This is the game that answers that one burning question on everyone’s mind. The question, of course, being: Is there a way I could play a game that’s a lot like the Harvest Moon for Super NES, but instead of me doing my farm work for myself, I could have a bunch of fairy sprite things do all of my work for me? The answer that this game gives to this question is an absolute “yes.”
While I’m sure this game has a lot in common with most/all of the other Harvest Moon games for all of the other systems, I have not played them, so I can’t say for sure. In fact, I have only played through a few games in the Super NES version, and have played a bit of the N64 one. With that in mind, a lot of the improvements I will mention about this GBA version will be improvements form the Super NES version. To put it in clearer terms: Any “new” features of this version of the game may have existed in previous versions of Harvest Moon, so don’t get your panties in a twist if I call something new when it has existed for several installments of this series.
In the unlikely event that anyone is reading this and remembers the first paragraph, there might be a little confusion about just what I am talking about when I mention fairy elf sprite pixie slave things. Well, one of my favorite new features is the harvest sprites. They live in a small house outside of Mineral Town, and if you bring them presents and talk to them and such, they will become your friend and you’ll be able to ask them to help you on your farm. It is relatively easy to befriend them, and once you do, managing a farm will be a piece of cake. They can water your plants, harvest your crops, or take care of your animals. As there are seven of these little guys, there are more than enough to take care of any and all work you might have. Of course, letting them take care of your animals won’t really help you bond with them, and without a strong bond, with your animals you won’t be winning any contests you enter them in. In addition to having the sprites work for you, you can also play minigames with them. Appropriately, the minigames are farming-based.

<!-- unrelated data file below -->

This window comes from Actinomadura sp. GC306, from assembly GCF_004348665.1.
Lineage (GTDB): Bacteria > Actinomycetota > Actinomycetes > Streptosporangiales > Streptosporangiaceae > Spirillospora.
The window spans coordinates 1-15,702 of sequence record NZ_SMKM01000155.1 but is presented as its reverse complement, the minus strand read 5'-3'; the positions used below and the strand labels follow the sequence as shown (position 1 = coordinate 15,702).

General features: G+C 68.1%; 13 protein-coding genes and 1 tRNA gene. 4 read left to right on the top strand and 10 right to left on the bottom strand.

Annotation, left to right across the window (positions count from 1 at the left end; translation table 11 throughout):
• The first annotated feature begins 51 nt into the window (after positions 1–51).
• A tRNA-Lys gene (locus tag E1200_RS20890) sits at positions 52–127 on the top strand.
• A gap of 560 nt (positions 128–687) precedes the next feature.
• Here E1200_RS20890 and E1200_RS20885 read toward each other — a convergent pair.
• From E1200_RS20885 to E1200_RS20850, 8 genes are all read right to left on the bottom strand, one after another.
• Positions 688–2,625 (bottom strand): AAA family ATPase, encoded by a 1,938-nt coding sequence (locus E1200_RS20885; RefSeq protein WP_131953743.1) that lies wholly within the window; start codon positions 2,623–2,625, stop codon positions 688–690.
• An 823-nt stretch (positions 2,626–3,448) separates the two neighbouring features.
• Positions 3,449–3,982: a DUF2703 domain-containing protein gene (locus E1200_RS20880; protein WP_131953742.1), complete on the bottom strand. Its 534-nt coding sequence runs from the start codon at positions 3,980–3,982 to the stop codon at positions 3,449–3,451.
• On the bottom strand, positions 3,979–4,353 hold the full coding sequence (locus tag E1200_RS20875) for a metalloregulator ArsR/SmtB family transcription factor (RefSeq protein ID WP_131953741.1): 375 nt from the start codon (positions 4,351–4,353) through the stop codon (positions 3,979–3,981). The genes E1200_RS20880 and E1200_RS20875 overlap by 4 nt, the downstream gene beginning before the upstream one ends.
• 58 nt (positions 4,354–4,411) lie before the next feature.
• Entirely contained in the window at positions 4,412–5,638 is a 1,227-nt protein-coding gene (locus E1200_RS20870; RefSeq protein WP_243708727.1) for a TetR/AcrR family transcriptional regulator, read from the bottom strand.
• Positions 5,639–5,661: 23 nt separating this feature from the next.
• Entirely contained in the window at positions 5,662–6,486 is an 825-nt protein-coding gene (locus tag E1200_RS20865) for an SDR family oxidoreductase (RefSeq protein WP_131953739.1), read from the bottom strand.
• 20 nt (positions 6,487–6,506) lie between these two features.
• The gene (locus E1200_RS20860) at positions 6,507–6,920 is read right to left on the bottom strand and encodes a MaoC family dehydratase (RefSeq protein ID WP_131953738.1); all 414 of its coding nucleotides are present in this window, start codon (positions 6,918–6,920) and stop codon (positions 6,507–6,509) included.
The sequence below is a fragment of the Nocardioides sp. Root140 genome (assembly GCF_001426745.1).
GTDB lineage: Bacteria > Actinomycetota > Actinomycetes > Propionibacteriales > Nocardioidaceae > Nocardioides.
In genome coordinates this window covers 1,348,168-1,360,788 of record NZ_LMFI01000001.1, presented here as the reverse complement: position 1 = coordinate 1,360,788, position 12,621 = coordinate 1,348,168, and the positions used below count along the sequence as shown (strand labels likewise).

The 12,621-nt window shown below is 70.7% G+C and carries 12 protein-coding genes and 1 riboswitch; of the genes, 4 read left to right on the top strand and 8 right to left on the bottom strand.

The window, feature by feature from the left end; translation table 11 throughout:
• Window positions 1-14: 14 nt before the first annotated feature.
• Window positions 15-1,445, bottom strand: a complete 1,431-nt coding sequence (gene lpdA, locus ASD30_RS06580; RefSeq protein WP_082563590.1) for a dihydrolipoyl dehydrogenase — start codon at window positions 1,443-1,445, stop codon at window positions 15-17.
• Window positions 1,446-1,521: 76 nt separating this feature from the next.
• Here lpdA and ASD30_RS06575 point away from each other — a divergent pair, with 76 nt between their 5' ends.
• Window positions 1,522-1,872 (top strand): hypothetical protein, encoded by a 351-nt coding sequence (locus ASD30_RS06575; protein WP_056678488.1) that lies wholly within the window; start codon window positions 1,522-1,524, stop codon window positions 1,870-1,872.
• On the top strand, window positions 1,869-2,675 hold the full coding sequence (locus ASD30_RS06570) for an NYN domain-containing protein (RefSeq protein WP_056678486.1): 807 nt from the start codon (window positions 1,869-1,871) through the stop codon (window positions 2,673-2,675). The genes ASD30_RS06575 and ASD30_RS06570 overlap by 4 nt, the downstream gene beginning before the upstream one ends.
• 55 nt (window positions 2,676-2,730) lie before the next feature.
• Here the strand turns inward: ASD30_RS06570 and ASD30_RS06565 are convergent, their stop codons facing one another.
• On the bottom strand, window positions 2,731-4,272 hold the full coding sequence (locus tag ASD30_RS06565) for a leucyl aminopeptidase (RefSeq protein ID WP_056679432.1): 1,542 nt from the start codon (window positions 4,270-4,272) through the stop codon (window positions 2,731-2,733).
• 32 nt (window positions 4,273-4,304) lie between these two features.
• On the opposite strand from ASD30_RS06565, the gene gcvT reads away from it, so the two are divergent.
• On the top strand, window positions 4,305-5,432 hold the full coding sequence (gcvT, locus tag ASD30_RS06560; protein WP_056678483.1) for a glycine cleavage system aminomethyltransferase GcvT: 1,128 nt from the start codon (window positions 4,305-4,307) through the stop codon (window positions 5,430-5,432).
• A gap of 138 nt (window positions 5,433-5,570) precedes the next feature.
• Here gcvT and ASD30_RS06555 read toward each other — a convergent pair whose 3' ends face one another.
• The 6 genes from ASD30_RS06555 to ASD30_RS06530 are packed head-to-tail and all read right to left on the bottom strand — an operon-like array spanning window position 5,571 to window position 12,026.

To break the monotony of a farm boy’s life, there are quite a few festivals that you can attend. Horse racing, stargazing, and cooking are among the festival activities. Of course, festivals are not the only thing besides farming to occupy your time with. A major part of the game is finding yourself a wife among the many (six) available girls in town. Another new-to-me feature is the addition of romantic rivals. Instead of having an unlimited amount of time to find whatever wife you want to, you’ll have to compete with several guys (one for each girl) for your girl’s love, and if you don’t marry her by some point in year four, you are out of luck. This may sound difficult, but it is really quite the opposite since you can easily get a girl to like you enough to want to marry you before the first year of the game is over. Topping off the list of things to do besides farming are the character events concerning all of the people in the town, where you learn more about them and their lives.
Another big difference between this game and the Super NES version is that this game does not have a real “end.” Your father won’t come in 2.5 years and say “Congratulations, Game Over,” like he does in the Super NES version, so you can play for as many years as you want.
Since this game allows you to play it pretty much any way you want to, and since there are several different wives you could have, the replay value for this game is pumped up like John Cena’s shoes. This game is not just for wannabe farmers, and it’s a good break from the traditional monster-destroying RPGs, so you might as well check it out.